A spinning statue in an ancient Egyptian exhibit in a British museum is leaving scientists and museum workers scratching their heads after being caught on camera.
The moving statue is a 10-inch tall replica of someone named Neb-Senu and is on display at Manchester Museum for the last 80 years, when the staff noticed it has begun to rotate on its own.
"Most Egyptologists are not superstitious people. I wondered who had changed the object's position without telling me," Campbell Price, a curator at the museum, told the U.K.'s Sun. "But the next time I looked, it was facing in another direction–and a day later had yet another orientation."
According to ABC News, Price then locked the statue up in a case at its original position and set up a time lapse camera for 11 hours.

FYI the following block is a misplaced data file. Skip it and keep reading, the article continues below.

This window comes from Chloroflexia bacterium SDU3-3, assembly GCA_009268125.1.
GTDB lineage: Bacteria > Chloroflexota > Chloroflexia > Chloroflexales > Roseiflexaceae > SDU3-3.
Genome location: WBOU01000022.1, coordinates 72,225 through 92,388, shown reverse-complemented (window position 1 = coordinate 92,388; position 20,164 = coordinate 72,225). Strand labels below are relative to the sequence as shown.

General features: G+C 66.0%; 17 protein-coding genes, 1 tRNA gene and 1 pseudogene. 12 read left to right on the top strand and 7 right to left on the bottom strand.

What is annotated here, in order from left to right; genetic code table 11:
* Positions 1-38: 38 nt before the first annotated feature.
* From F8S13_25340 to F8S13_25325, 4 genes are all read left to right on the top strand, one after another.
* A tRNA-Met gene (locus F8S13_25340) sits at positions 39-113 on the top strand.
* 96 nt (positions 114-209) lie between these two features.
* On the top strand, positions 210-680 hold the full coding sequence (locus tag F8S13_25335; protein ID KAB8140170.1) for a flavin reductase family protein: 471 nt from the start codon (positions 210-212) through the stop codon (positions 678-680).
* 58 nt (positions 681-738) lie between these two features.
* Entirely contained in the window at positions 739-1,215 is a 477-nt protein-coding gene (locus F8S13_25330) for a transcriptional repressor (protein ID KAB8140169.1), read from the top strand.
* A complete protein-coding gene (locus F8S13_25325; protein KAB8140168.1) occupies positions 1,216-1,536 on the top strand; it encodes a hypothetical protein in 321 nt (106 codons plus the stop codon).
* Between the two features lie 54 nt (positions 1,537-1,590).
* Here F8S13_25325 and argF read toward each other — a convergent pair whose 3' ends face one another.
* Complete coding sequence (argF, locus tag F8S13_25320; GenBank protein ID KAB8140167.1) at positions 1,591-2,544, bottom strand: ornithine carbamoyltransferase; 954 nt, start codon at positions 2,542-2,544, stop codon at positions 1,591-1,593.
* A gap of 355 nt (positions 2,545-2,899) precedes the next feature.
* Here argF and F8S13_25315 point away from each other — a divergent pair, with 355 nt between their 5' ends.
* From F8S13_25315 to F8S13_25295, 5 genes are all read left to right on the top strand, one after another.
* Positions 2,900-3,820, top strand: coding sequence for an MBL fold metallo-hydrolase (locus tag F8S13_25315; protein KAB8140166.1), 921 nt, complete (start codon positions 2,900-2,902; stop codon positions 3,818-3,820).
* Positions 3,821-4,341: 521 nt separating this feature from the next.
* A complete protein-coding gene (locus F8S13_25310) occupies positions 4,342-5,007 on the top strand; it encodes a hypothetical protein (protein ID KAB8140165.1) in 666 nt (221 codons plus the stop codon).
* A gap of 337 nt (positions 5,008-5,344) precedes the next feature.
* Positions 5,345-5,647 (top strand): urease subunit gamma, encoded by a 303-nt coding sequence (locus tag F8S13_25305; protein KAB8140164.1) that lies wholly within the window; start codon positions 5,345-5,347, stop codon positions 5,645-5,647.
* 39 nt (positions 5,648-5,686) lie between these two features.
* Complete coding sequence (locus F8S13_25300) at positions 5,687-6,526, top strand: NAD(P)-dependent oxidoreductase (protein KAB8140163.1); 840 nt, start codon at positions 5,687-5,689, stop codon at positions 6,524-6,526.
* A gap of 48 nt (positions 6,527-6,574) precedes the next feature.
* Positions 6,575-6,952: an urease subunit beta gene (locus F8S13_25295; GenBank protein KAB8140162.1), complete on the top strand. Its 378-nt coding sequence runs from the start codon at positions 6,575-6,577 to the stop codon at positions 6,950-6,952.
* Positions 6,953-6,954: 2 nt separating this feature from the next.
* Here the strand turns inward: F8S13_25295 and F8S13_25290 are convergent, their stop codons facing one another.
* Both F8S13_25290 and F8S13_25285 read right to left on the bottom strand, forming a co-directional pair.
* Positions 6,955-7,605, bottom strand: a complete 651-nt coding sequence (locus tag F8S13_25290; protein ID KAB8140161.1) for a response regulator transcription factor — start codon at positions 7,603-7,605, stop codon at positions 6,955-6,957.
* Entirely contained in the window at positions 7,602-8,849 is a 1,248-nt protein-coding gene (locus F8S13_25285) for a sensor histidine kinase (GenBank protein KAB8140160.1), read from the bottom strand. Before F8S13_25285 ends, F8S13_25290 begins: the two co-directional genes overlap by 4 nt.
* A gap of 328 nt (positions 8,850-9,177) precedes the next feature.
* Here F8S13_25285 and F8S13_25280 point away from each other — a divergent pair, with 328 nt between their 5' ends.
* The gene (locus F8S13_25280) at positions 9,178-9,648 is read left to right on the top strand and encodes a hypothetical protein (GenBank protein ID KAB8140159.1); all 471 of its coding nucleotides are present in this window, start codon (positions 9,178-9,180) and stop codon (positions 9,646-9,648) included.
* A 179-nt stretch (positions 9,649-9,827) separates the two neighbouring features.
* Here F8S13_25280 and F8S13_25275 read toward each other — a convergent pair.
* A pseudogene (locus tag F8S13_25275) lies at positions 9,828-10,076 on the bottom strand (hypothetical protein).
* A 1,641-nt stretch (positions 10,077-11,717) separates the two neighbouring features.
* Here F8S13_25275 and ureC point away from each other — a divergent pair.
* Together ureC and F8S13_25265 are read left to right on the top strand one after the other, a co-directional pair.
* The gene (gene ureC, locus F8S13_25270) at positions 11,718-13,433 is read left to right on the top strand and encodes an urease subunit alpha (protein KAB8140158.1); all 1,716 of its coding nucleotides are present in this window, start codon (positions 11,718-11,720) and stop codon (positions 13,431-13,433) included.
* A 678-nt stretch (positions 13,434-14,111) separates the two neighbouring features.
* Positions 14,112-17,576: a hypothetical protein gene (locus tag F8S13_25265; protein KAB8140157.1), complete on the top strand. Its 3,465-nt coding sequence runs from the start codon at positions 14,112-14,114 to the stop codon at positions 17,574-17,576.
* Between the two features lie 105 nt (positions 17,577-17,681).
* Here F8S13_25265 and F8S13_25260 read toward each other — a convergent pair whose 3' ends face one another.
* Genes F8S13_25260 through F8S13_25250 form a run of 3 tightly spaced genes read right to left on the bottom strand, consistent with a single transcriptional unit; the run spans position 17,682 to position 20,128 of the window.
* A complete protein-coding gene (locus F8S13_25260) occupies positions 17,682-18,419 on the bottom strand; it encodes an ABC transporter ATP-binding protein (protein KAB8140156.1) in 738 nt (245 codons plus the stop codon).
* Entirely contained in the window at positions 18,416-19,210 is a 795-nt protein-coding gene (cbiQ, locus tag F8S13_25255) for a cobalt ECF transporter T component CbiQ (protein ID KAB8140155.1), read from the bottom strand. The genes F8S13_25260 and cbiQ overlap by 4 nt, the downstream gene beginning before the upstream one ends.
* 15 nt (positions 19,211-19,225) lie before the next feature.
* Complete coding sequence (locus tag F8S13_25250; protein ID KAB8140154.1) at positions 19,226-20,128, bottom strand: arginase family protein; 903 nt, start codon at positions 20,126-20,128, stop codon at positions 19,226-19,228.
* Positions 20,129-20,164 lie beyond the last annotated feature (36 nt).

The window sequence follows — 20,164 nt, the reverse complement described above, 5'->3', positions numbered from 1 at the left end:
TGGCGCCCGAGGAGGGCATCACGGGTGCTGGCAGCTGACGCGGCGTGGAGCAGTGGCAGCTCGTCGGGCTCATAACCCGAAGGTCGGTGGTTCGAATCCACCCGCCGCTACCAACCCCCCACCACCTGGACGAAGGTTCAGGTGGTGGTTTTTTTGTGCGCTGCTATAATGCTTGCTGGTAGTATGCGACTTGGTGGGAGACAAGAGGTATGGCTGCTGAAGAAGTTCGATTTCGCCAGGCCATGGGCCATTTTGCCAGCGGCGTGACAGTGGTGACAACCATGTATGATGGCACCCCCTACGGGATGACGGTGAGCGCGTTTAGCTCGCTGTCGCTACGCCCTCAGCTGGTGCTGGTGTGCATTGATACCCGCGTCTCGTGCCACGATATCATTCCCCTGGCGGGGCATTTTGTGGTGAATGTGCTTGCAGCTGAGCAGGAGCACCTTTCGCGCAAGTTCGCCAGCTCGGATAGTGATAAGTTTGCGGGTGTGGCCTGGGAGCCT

Scientist believe something as simple as vibrations may have caused the statues movement.
"The statue only seems to spin during the day when people are in the museum," said associate professor of Egyptian archeology at the University of California, Berkeley, Carol Redmount, to ABC News. "It could have something to do with its individual placement and the individual character of the statue."
"Brian thinks it's differential friction. Where two surfaces, the serpentine stone of the statuette and glass shelf it is on, cause a subtle vibration which is making the statuette turn," Price said of Professor Brian Cox who think friction with vibrations are the solution. "But it has been on those surfaces since we have had it and it has never moved before. And why would it go around in a perfect circle?" he asked.
The statue, believed to be 4,000 years-old was discovered in a mummy's tomb and has an inscription in hieroglyphics that reads, "bread, beer and beef," a "prayer for offerings for the spirit of the man," Price told the Sun.